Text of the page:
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Back to the Iron Bed: Og’s or Procrustes’?

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Chapter Summary

This chapter considers three matters of material culture, principally in the book of Joshua, and explores implications for treatment of the biblical text. The archaeologists divide antiquity into ages according to the principal technology for tool-making: Stone, Bronze and Iron. There is evidence for some use of metals within the Stone Age, and of iron within the Bronze Age. The latter is the author's concern here. At the Twelfth Congress, in Jerusalem, the author discussed the question of King Og's iron bed and the iron chariots of the Canaanites, arguing that the biblical references could reflect unusual artefacts of the Late Bronze Age. Biblical scholarship should recognize the need to give the biblical text and its statements the space they deserve in the ancient world. Consequently, these ancient accounts are forced into a bed of that less comfortable and quite unbiblical style owned by the Greek brigand Procrustes.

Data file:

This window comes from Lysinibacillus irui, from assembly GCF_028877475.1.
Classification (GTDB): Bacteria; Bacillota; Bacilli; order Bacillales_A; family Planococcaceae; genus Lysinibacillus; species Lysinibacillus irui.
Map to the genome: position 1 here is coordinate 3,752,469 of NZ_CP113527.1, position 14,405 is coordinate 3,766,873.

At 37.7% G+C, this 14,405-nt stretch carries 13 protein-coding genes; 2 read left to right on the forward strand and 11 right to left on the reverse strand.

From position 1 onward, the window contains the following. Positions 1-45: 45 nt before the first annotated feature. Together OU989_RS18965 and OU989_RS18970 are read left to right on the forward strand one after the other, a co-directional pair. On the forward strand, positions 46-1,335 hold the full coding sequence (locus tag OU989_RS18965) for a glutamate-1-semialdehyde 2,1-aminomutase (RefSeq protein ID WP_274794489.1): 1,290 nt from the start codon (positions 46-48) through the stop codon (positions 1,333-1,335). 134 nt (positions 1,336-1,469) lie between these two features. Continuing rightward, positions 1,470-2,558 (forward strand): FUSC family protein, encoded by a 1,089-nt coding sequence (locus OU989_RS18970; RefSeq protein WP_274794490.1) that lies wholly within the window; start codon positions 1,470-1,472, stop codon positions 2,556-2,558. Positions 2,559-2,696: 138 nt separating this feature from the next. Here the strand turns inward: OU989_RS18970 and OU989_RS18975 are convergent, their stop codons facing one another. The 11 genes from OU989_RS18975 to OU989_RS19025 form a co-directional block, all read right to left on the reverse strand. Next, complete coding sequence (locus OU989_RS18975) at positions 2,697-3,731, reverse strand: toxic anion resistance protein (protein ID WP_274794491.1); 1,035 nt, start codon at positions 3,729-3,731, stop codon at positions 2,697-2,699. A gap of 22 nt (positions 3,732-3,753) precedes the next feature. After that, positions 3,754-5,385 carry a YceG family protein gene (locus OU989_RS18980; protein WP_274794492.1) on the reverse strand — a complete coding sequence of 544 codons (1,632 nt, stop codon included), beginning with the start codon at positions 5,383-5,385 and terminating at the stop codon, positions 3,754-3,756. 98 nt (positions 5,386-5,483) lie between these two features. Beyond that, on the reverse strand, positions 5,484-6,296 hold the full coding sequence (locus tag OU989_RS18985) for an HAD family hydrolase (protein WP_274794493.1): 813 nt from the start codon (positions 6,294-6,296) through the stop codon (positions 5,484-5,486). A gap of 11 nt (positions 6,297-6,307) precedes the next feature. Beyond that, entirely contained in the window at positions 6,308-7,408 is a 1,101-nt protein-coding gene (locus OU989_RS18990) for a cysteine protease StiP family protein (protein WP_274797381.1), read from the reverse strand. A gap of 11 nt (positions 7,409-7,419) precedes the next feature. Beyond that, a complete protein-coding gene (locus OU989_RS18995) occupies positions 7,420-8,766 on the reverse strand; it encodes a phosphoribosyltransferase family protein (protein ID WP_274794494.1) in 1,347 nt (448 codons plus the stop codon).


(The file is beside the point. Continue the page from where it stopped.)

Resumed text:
Keywords: biblical text; book of Joshua; Canaan; Greek brigand Procrustes; iron bed; King Og; late bronze age; material culture; stone age



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